The Courier News from Blytheville, Arkansas on December 5, 1947 · Page 8
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The Courier News from Blytheville, Arkansas · Page 8

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Friday, December 5, 1947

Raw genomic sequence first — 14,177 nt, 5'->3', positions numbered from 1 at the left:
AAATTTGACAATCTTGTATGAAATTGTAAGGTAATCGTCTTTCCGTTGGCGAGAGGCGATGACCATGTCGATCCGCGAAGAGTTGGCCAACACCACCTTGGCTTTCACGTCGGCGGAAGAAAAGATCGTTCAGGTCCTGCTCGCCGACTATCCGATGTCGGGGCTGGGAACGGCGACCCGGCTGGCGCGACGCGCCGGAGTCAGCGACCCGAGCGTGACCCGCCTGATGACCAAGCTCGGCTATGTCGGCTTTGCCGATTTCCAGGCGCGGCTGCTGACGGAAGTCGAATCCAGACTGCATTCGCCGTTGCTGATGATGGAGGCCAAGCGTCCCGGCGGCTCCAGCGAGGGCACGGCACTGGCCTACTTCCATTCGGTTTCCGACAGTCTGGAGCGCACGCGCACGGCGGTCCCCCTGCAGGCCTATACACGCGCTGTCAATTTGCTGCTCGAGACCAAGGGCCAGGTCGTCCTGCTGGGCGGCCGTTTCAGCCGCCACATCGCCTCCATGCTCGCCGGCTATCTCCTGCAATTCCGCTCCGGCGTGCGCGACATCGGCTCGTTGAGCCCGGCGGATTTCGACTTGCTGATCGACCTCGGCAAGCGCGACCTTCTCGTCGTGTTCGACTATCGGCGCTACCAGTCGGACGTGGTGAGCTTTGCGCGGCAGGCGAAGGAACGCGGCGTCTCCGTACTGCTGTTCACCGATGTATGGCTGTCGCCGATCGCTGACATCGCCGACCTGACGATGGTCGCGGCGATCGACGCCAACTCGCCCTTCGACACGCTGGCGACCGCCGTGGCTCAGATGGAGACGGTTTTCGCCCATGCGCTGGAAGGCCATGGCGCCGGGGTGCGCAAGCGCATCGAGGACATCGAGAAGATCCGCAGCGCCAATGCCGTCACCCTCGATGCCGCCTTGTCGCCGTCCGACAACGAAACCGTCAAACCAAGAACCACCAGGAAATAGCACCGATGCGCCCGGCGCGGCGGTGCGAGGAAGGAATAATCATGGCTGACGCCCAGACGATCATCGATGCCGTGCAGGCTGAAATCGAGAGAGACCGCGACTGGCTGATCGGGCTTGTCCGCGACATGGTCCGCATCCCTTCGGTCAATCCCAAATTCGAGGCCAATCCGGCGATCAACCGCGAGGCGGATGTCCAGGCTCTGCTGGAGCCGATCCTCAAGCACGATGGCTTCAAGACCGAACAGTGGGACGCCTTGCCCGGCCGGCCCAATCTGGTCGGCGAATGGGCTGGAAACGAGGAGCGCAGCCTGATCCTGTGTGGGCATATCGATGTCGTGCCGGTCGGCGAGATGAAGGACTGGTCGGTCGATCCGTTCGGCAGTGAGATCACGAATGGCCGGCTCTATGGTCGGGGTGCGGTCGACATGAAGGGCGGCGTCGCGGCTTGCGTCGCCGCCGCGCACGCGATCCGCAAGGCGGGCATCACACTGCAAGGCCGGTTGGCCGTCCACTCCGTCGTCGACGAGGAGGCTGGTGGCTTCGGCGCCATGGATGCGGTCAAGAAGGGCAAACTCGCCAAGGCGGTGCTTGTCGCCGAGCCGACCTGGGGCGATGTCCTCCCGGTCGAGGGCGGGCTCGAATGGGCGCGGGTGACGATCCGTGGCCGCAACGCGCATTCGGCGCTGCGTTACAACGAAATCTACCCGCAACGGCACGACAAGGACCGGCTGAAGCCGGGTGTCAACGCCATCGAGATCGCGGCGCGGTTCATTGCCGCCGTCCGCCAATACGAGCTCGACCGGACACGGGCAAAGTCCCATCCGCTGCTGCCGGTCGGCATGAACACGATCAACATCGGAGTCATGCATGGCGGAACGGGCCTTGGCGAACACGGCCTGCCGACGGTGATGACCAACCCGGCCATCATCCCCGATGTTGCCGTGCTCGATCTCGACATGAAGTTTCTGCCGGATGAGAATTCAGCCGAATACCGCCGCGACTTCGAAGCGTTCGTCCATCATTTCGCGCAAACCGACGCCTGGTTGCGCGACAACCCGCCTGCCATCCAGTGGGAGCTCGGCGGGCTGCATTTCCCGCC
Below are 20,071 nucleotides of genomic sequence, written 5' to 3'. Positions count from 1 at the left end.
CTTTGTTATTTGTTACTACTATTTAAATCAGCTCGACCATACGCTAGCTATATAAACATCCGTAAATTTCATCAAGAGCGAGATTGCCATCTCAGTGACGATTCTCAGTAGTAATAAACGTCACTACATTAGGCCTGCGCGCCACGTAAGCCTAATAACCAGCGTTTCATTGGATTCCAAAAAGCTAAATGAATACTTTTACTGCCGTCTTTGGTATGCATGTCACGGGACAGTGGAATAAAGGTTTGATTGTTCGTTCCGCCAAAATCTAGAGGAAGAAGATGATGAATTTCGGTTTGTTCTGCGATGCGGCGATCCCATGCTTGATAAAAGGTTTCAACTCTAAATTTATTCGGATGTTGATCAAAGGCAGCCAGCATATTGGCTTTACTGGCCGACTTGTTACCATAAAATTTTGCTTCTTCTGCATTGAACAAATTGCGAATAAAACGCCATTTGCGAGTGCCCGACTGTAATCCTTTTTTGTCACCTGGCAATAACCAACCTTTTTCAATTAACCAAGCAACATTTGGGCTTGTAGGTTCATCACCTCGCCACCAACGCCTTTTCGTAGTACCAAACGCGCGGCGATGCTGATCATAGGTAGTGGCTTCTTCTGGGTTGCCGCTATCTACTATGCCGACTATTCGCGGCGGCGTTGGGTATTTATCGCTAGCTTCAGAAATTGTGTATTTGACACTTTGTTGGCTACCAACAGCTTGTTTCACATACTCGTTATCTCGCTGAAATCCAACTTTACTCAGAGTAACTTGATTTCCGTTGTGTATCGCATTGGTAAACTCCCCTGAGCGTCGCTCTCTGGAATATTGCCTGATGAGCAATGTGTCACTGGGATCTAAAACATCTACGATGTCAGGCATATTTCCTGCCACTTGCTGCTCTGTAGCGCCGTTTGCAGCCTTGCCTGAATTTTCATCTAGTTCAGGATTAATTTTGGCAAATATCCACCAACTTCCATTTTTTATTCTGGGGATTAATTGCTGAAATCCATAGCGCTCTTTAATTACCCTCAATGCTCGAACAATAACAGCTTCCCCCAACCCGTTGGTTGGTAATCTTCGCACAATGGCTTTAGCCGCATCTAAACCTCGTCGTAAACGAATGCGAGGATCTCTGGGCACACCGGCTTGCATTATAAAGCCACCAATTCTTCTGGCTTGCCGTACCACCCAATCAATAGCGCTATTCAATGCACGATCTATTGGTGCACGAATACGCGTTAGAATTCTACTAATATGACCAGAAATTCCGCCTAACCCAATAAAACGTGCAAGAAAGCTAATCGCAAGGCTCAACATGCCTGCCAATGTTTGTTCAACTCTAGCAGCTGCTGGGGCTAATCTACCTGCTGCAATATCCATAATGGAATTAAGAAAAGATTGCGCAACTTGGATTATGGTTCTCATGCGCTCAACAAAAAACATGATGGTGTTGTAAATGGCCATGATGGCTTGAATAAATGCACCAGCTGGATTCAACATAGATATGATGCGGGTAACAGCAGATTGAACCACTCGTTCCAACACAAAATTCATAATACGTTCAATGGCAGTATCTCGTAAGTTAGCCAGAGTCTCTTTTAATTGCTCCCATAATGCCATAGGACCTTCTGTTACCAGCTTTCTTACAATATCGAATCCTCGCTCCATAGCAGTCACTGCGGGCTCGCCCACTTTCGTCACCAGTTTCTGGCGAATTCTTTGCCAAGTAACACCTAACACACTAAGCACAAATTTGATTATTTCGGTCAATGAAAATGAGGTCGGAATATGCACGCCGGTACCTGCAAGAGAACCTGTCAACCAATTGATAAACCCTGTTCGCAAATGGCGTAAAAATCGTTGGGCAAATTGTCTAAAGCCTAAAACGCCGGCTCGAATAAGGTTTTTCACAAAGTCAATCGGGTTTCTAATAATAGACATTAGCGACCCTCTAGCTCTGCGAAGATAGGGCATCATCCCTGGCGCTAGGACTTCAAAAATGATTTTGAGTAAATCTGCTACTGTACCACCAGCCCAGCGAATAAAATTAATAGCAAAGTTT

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BLTTHEVTLLB '{ARKJ COURIER KBWf FRIDAY, DECEMBER B, 194T BLTTHEYILLC COURIER NEWS nwc ocx m. W. MADOV. rublklur JAMBS L. TBRHOEFT, Editor FACL D. HUMAN. Advwtirinc '•a* lUprwcoUUvM! KrtfT Afternoon, Except »und»y u Mcond euu« nutUr at th» POM- S' iCie* at BlytheTlU*, ArkuuM, luutar act rf Con' flerrcd br Uw Unlt«d BOMORIPTION RATES: 9* witter m tb» dty ot BJythevlll* or »ny 1 •uburtan town wber« t*rri«r wrvlc* to m»ln- i tatawd. Me per week, or «S« per month. , ^T»«U, within • r»diu» of 60 mil.., »4.0« p«r i nu *tM lot ail monthj, »1.00 lor three monthi; t h, iail ouUid* M mil* ton.,.110.00 per y»»r •' Meditation ' <Mi truUi «n« ten li not; «*t wUdom ««<1 tnd understanding.— Prererb. M.Z*. t*torS«l r.iwini «f ufeguardinf our democracy. L«t M remember that th« Russian government, with all it» problem*, must b« §c*r«d—ncared of our strength and of a cooling world opinion, and worried about the failure of it* big; push IB 'France and Italy to come off. That fear ii very likely »t the root of the ranting attack! on American policy. ' So let's not try to trad* Insult for insult, with the Russiann, l>t'» stop wriniriiig our hands one minute and blustering the next. H isn't necessary. We've got the world't best system of government and the world'g strongest nation. I^t's be vigilant to keep them that way. We've also got a "cold war" to fight. Let'e keep cool as we fight it. I to 4»"y a" |«l that which I. Iwmed •»* nperlene^ VIEWS OF OTHERS A Whack at Housing Costs Let's Relox '':' Thi American people teem to b« developing m rather bad case of th« ... Jltt«ri. Ai a »ampl« of what w« mean htrt if th« jrist of four »tori«« taken ' from, on« day'i newi — not an exceptional day for this kind of new*, either. Rep. Tom Jenkins of Ohio introduced a bill to ban immigration and •visitor*' permit* -to citizens of Russia and Russian-dominated uountries. It would aW knejp out officials of countries that won't let American official* in. Another Ohio legislator, Cliff Cle- Tinger, *aid that our occupation troops should b« withdrawn from exposed • positions in Europe. He said that soldier*, whom he met there last summer, told him they didn't expect to get out aJlve, and that a. high-ranking officer predicted open warfare by November. '., A former United States Chamber of Commerc* •conomist wrote that Russia has a secret gold hoard which »h« may us« to fight the Mm-ahaU Plan and which—if she doesn't spend H, apparently—might b« bigger than . th« cache at Fort Knox in another 20 7*»"- l America is In a state of undeclared •mergency, said Maj.-Gen. Manton Eddy, the Army's information chief. On the one hand, our people's minds ? are being poisoned against our own ; institutions and government, he deflated. Oa the other, there i« a threat of future armed conflict. Such jittery talk makes us wonder k we shouldn't all try to relax. Not relax our'vigilance, our intelligent efforts to strengthen our country, our attempt.. to meet our real problems realistically. But declare a moratorium on the present practice of seeing burglars under every bed. ;Aft«r all, w» re a big, strong country.; Maybe we're not as strong at we ought to be. But we still haven't had , a good share of our best farm land turned into a battlefield. We haven't had any industrial cities leveled by : bombs. We aren't plagued by a dangerously low living standard. We don't jhave a dictator so unsure of its "perfection" that it has to advertise it con- staiitly. In, short, we aren't Russia. ; This is'not discounting the man- gize; job '• cut out for the American people and their' government. There is a reahcrisis In Evirope which is up to us- to .solve. There ii a small but potentially 'dangerous Communist menace here at home. There is a grave problem of keeping the United Nations alive and working In spit* of Soviet obstruction. But hysteria won't help us do the job, and hysteria seems to be the state that our national thinking )s approach- Ing. That state is particularly apparent in our Congress. Its members squander their time chasing small red butterflies, to 'the neglect of bigger game. Our armed forces are below their , designated peacetime strength. Nothing has been done about universal military training, though the President •nd the Chief of Staff have urged it, •nd »H'polls show the public strongly • in "favor, of it. .Our. congressmen are , , too bus/.gunning for Red script-writers , on the Hollywood lots, or drafting bills i to repe! Hungarian immigrants from '; oar shores. •S /All this doesn't add up to a firm 1 f | attitude toward Russia. Firmness im- •f 'plies strength and self-control. We are f.to advocate »ome rather di«- Kvtry honwles* American hu r«Mon to b« heartened b» » contract which ha* been mlifiied bf the Chicago AFI, Building »n<l Metal Trades Union and 17 manufacturers of prefabricated houses. It will mean a home for th« homeless Kxmer, md perhaps cheaper—»1200 cheaper, according to Uw manufacturers. Tilt new contract, under which me builders plan to produce 300,000 prefabs next year, covers the International Brotherhood of Electrical Workers, the United Association of journeymen and Apprentices (plumbers and plp»-fitlers> aud the United Brotherhood of Carpenters and Joinery Their members will make and erect prefab*. The usual excessive number of crafts engaged In building houses Is reduced from something like » down to three, which are pledged to avoid Jurlsdlclional dispute*. This li not the first contribution by construction unionists to solution of the housing problem. 8t. I/Mils building trades unions have been •reeling prefabs for more than a year. In Evansville, Ind., for several years- now a CIO building union has been doing an ouUtMidtngly good Job In conventional house building—eliminating Juvisdictional disputes by putting all craftsmen In out union, permitting adequate apprentices, and allowing labor-saving devices. There would be still more reason for homeless Americans to take heart If similar contributions were forthcoming from the business side ot the home-building picture. But the business end of building construction Is still weighed down with repressive distribution methods. William Levitt, president of Levitt fc. Sons, Ino., of MantHUMt, L. I., biggest private house- builders In the East, told ,a House investigating committee In New York that home buyers could save one-third the cost of a J1500 house by elimination of the profits of middlemen. He was talking about dealers, distributors and wholesalers. Although they do not even see the products they sell, he said, they grab profits as high u 53 per cent. . * Since materials ar« estimated to represent .half the cost of a new house In St. Louis, there Is also an opportunity for economy by eliminating the abuses In the distribution of materials. If labor abuses were eliminated also, the buyer would sav«, according to estimates In the industry Itself, a total of $3700 In a house costing under $10,000. Since It can be done, and since it needs to be done, what possible ex- cus« o»n there be for not doing It? —ST. LOUIS PO6T-DR5PATOH. BARBS Bl HAI. COCHRAN The Long Ann of Economic Law undoy School Lesson Beriplure: 111 J*hn By . William T.. Cillroy, n. n. THE Third Epistle of John const* of a single chapter of only verses. It differs from most books f the New Testament In the fact lat It IB addressed not to a church r to a group, but to an individual. However, If It U brief, It deals ith a large theme; and if It is 27 Latin -American Countries Playing Feel-Out Game at Conference in Session in Washington By l'el*r Kri.son 1 conferences, later In 1948. iflnd may emerge as a creditor na NKA Washington Correspon.lcnt | There Ims been some gossip that i lion. WASHINGTON. Dec. 5. (NEA) ! tl!C current closed meetings arc i.aiin-Ameriean Countries - A grcul diplomatic game of I f °r "™ purpose of drawing up a , Built Up Credits _ „. ,.„,„ .,^.,^^. cul . "Feeling Each Other Out" Is now ['M:>rsl) a t Finn for Latin-America | Bchl|ld „„ thls jockcyil , g there I redness. It Is the truth In which •n progress among representatives but that L, re .ably reported to be, SQme rea , prob ,£ ms A11 Latin- Uhey "walk"—the truth of practical jf Ihe 21 American republics, meet- a little preinnturc. American countries want to buy Christian living and "faithful peculators in Grain Are Called uckers by Canadian Major , ddressed to an Individual, it* theme nd Its appeal relate to every indi- Idual who would follow the Chrlst- an way and manifest the graces f the Christian life. For the rela- onshlp of which all who profes* to ollow Christ, and It is the hope of fitab.lsh.nff that relationship among H men lhat constitutes the highest deal of human attainment. The dominant theme of the epis- le, * personal letter addressed to Gain*, Is fellowship, or the Iov« of me Christian fur another. Several 'Galus" arc found In the New Testament and In the records of he early Christian Church. There s no clear indication concerning he Gaius to whom John wrote, who he was. or where he lived. Efforts to Identify him are only speculation. Perhaps that is just as well, for gives to what was originally a personal letter, to one Individual, a sort of ! m person a J, or more- .hail-Individual interest. It might ie thought of a.s n letter from John to any sincere Christian friend, and even to you or me, if we qualify In that respect. What was It that was so distinctive In the relationship that led By Frederick C. Oihman (United PrrM S(aff CorrMpondrnt) WASHINGTON, Dec. 5 (UP) — :f you read this dispatch, kindly keep it secret from the speculators n the Chicago wheat pit. They're suckers and we've got to hold 'em gnorant until we get |he rest of ;helr money. "Do yon mean to say," demanded the Incredulous Sen. Joseph C,^ O'Mahoney of Wyo., "that the morW speculators there are who lose their money, the better it is for the country?" MaJ. H. O. L. Strange wont shhhhJ "Exactly, sir," he replied In a hoarse whisper. "But I hope lhat as a result of this meeting the speculators, don't find this out." The major is a precise little grain expert from Winnipeg, who was Invited by the Joint Congressional Economic Committee to tell how the Canadian government controls of the grain market are working out. The lawmaker.* thought maybe they'd get some new Idea*. They did. President Truman brought thla up. you may remember, when he said what we need Is a law (o keep he speculators from using the Chicago Grain Market as a slot machine. He charged their gambling 'n bread is boosting the cost of "living. The Canadian government booL- ed out the speculators a while back and turned the grain business Into a federal monopoly. So Chairman Kobert A. Taft of the congressional planners asked the major to drop down and explain how the system wns functioning. John to address loved?" What 'Is Gains it that as "Be- makes Christian fellowship different from, or beyond, any ordinary close attachment of one Individual to another? We must surely realize that deep attachments do exist that have about them nothing that expression "thick as thieves" is an evidence that there can be deep attachments on a very low plane, and in very evil designs. "Lousy as usual," replied Mnj. Strange In words a good deal 'more dignified. For 5.000 years, he said. generals and kings have been trying to regulate the grain business and every time they do, they make a mess of it- The Canadian mess, he added, is a little sloppier than most. The farmers are losing million^ 1 everybody's sore, the politicians arP mixing in, and no telling what'll happen next. This, he said is because the poor, silly speculators were banished. Each of these babies figures he's beloved, whom John loves "in truth." Nor Is this truth, In which they are bound, mere intellectual cor- ing here In Washington at the Pan- American Union. The Latin-American countries are anxious about Hie Mar.srrall Plan, and apprehensive lest the United States become so involved In sav- None of the Latin diplomats or "'"V £"" ™"" technical experts has come right out '"" h '.'"*., I™" and said want. what his country does The only real idea anyone seems to have hart so far Ls Columbia's Ing Europe mid possibly China that, proposal, before the UN, for a $5 may neglect her good neighbors 1 billion International Bank for Lat- "' iy >uring the south. I m- the war they all built up good dollar credits, but they couldn't buy then, because all U. S. production was going to war. When the war was over, they began buying and ordering—too fast m-Amcrlcn. set up under the World It's too early to tell what may, B "» k to finance development in the' Western Hemisphere. But this us all very vague. come out of these meetings. Opening mid-November, they will run for another month. 'Iliey are j The southern republics, for their preliminary to the ninth Pan-lpnrt r would like _to have an Idea American conference at Bogota, j 6f how far the U. S. Is willing to Colombia, scheduled for early 1948. [ go. Ami U. 3- representatives are At Bogota, it is hoped that an j apparently listening' for hints of organic pact for Latin-America 1 will 1 how big & touch the others have be approved. This will DP a Western Hemisphere charter. The Bogota pact will assign definite duties to the Union, the Council of Foreign Ministers and the Pan-American Conferences. Special agencies will be set up to handle financial, economic, social, j juridical and in Hilary .security re- I Intlons between tne American re- ! publics, and with correspond.UK a- gencles of the United Nations. AH Special Agencies Will Confer After the Bogota pact is approved, conferences of nil these special agencies will be called to carry out the work a.slgned them, 'Hie pre- In mind. The world Bank now has on file applications for- a $208 million loan for Mexico and n 540 million loan for Chile. Export-Import Bank re- Icently granted Mexico $50 million. j These are straws in the wind. From a perfectly hard-boiled point of view, the trouble with all this chatter Is that It sounds a good bit like old proposals to set up another lending Institution with tills country furnishing the money find others furnishing the management — one depositor and 20 with- drawers. of them have pu on buying to save dollars. It is to he interest of the U. S- that they lo this—first, to reduce inflationary demands, and, second, to keep financially healthy, themselves. There is now said to-be .-a, new 'eeling of responsibility in all the LEI tin-American governments. They want to develop their own in- d i is t lies. They want to prod uce more materials to sell to the U. 8. and more food to sell to Europe. Private capital Investment of the right kind would be welcomed, if the bad loan practices of the 1920's could be left out. Ruthless exploitation of natural resources by foreign capital isn't wanted, either- The Latin countries want to own and operate their own utilities. But" the big thing the Latins seem to w ant is som e for m of regularized financial backing, govern- ment-to-govcrnment. What, the U. S. government negotiators have to figure out is what they can get out THE Epistle makes U all-'clear m;smarter than the next fellow, in- ILs very salutation. Galus is the vesUs nls mone - v m wheat futures, and eventually loses it, he said. "And I suggest you gentlemen ceep this a secret from them," Maj. Strange caut toned the legislators. 'It is very nice to have them spend their money that way." Sen. Ralph E. Flanders of VI, observed that previous evidence Indicated most of the gamblers in the LaSalle Street grain pit on a single day last September were housewives, •H-M-M-M-M-M-M," replied Mnj. Strange, who is director of the Research Department of the Searle Grain Co., Ltd., one of the biggest firms of its kind iti the world. These ladies have husbands, he said he presumed, and if they want to fritter their money away on wheat which goes up when they expect it to go down,'that's fine. i ' J "They should be encouraged,"- he said. "Not abused." The Republicans led the' major-J on. The Democrats argued with him.™ It he's right about speculators, then President Truman's wrong and, of course, vice-versa. Sen. O'Mahoney, the chief heckler, said Maj. strange to him. The major extra Strange to him. The major invited the senator to Canada to see for himself the porridge the government has niEide of the grain business. He urged then, almost with tears in his voice, that the United States pamper its grain speculators and steer clear of government regula- work." "Fellow workers for the truth" —these are the words John uses, and they define the essential na^ lure of Christian fellowship. What a need there is today for fellows working for the truth, and for fellowship in their working together! The world of today needs that more than anything else; but, after all, it isn't a worse world than tliat In which the Gospel began, and tliere is still hope for humanity. 15 Years Ago In Blytheville — Colonel Lindberg's announcement of detailes plans for regular, com- ,merc!al • trans-oceanic air-service brings one bright dream of trie past decade closer to realization than anything thai has happened in aviation. Ever since the end of th» War, when people were Just beginning to Tliat situation may be a little] of such an arrangement in raw * - ' by ihU two- w ay jo ' sent meetings of the "Pnn-Ain. EC- i' different now. The Argentine gov- ' materials vitally needed and Soc. Council," as It hns been I eminent seems to be lousy with * country, to make it nicknamed, look nhend to these money and feeling chesty about It « trade. The average wife is not as--lntercsted In what hubby stands for as what he helps with. * » » The bent pictures M health are nol trie hnnrt- paint*d variety. • • * The greatest Job In RiUerUhiinK 1* carrying the dishes buck to where you borrowed them. * » » It's might? hard to drill U Into notne fnlks that there U a time in »top borlnv. The latest ChristmRsI child wonder—How long until SO THEY SAY It w* could define democracy word, U would b* "co- operation ."D. Eisenhower, Army ehlet ot »t*Tf. ». single . Dwlght IN HOLLYWOOD BY EKSKIN'E JOHNSON NEA Slaff Correspondent HOLLYWOOD, D«. 6. (NEA)— \ Something is wrong—and I'm looking for the nnswcr. Predric March will go to Englnud next spring, and piny the lend in a picture ba-sed on the lilc of Christopher Columbus. The picture will be made by J. Arthur Rank in England. Christopher Columbus discovered America. Hollywood, believe It or not, is in America. Yet, Hollywood sits by and lets one of the most dramatic stories ol history slip through its fingers. England will moke Hie story of CoUnnbits, while Hollywood fights over who will be the first lo make the a Lory of Al Capone. It should never have happened. Hollywood (.•; asleep at the switch. Ths story of Columbus should have come out of Ilollvvvood—not J. Arthur Rank'* MitdLos in England. Columbus Forever Only tlmi and tolerance and the return or th« world to •conomlc health o»n restore or reconcile thi fundamental difference between th« Soviet and ourselves. — James F, Byrnes, former secretary of stat«. • * * It has never yet been worked out how far a donkey will walk after » carrot permanently held br.yrmrt It* reach, but there must be * limit to that lor m of stimulation.— Sir SUUloid British chancellor of the exchequer. Hie life of nations must be preserved ns well as the life of Individuals. — sen. Tom Oonnally tD> ol Texas. » * * The greatest hope for M successful United Nation* li A prepared United SUt«.— Maj.-Gen, Robert *. Belghller, U. ft. Army. Holl y wood m ake.s "Fo :eve r Am - ber," nn English story with all the importance of a plate of fish and chips. Yet we let England do the most Important story in our history. It doesn't add up. On more (ban one occasion II has been apparent tbal the motion picture mogul!? of Hollywood • re far more Interested in making pictures about psychopathic men unit neurotic women, bod-flftting society cheats and gaut;lnnrt killers, than In making Rood pictures. H suddenly dawns 0:1 me tha there has been no picture on In. life of the father of his country. George Washington. Tin? could be one of the most dramatic stories ever filmed. In tlie envly days of motion pictures, the screen brains had other Ideas. They made historic epics. and mast of them paid off in good hard cash. Tin's country's history is loaded with stories lar more gripping than any modern fiction can offer. Yet those stories go by the board while we make pictures like ".Forever Amber." There have been exceptions In Hollywood. Some men hav« spent \aiiy months and thousands uf ollars on each of a number nf ood historic pictures. But there nould be more. Public Agrees Hundreds of the letters I have cceived In the past month, pro- esting the Capone story, have had he constructive suggestion that I >a.ss oil here. These people who make tip the novie audiences across the country risk me why Hollywood does not nake more pictures around the ives of our great men. One said: Thr closest Ihry ever came to making » picture about George Washington was when Jack Benny starred m 'George Washington Slfpt Here*/ 1 The.se letters have suggested the names of great statesmen, musicians, scientists, doctor*, authors and publishers. The framing of the Constitution and the Bill of Rights would be more dramatic than anything we've seen on the screen in the past five years. There's no use in crying foi story material. History Is full of it Hollywood doesn't have to buy junk. The audience is waiting for a change of diet. The Hollywood chefs had better cook up a better stew. """"MckENNEY"" ON BRIDGE >!y:™£:o:x<;c*"»>>>>"<>>>>«< Double Grand COUP \Jtlitfi fnr niaae /or lead a club to dummy's king, then lead the jack of spades. If West trumps, declarer overtrumps, goes over to the king of diamonds in dummy, and finesses West out of the queen of diamonds. Tiien dummy can be entered with a club. If West does not trump the jack of spades, declarer must throw all three of his remaining clubs on the spades. A club is led and trumped by declarer, a small trump led to tions. "Because," he said, "I am afraid that if you follow in our foot-steps all our turmoil—and I warn you it's mixed in politics now—wiil descend upon you." realize the potentialities of avintion. The world has dreamed of ocean air liners. Now it, is evident lhat something constructive is about to b« dummy's king of diamonds, and the done. This new venture could have nine of diamonds is played. Declarer must be sure to keep the CiRht-spot so he can play it under the nine. Now all he has to do ">s lead a club from dummy, West will trump, and North By William E. McKenney America's Card Authority Wriltrn for NBA Service Here is a hand that will be talked about for several weeks. There were many weird contracts, bill the greatest freak wns at Peter Leventritt's table when he passed his partner's one spade bid and ended up later bidding five spades. The interesting thing nbout (he five spade bid was that It could be j be forced to can overtrump queen. Tiiis ' i.s an grand coup. the fact that Lindberg is it's tech- hundreds and pick up the intere-stihg double It Takes a Pistol To Hit 'Jackpot FRESNO, Cal. (UP)—A man with a pistol walked into White House Cafe aud told the owner he wanted his money. He said he wanted It a bill at a time. P. A. Fries, the proprietor, looked at the leveled weapon and started dishing it out just that way—a bill at a time. When he reached $64, the man said. -Stop I'll take that." ! A puzzled owner and scvernl customers watched him walk calmly —if swiftly—from the cafe with his jackpot. • A J 10S74 + 9832 VKQJ8 7 4 J 10 N W E S Dcoltr V AI096 432 4 None + Q j 10 * s a «K 92 *AK74 Tournament — Neither SoMfe W«4 N«r«fc Pas» P»s« 3+ 3V 1* < 4t 5 W Pas* Double Paw S* Baat 4V Pan Read Courier Neivi Want Ads. made unless West opened • diamond. Also, five hearts Ea»t and West via ice cold. i But the real thrill of the hand came with the contract ot five dia monds which some North-South pairs (jot into, and which Wes doubled. Look the hand over see If you can figure how to m five diamonds, assuming lhat Eas cashes the ace aud king of spades then shifts lo the ace of hearts. The ace of hearts must be trump ed and the queen of spndes le Wfsl- of course should not trump, but should discard the ten of clubs. North must trump this trick »nd Zoologist 21 Stales ' 22 Account* 25 Bury 27 He hai appeared on the HORIZONTAL 1,7 Pictured zoologist 14 Harvester 15 Int«rstice« 18 Direction 17 Insect* ISMufTlei 20 Man'i nam« 11 Seem 23 Legendary bird 24 Trinity term (ab.) 25Ex!sti 26 Comparative suffix 28 Abraham's home 29 Sacred songs 30 Chart II Festivity 33 Consumed 34 Poem 35 Antic 37 Ceremonies 40 Lutecium f»b.) 41 Right (»b.) 42 Toward 43 Near 44 Belongs to It 46 Swagger* 51 Employ 52 Conversation 54 List 55 Poker stake M Paid respect SSSang 60 Hermit C Tints VERTICAL 1 Garland 2 Fermented 3 African city 4 Like); 5 Compass point 6 Snare 7 Detest 8 Constellation 9 Exist 10 Marsh 11 Wing-shaped 32 Soak flax 12 Spicy stew !3 Discern heart" is made up of many small flowers, each of which produces o 35 Stereotyped phrase 18 Notary public 36 He is also an (ab.) 38 Church festival 39 Horses 45 Mentally sound 47 Waste allowance 48 Was borne 49 Note of Guide's scale j 50 Soaps tone 5) Preposition 53 Boy's nickname 55 Every one 57 Rhode Island) (ab.) 59 Butterfly I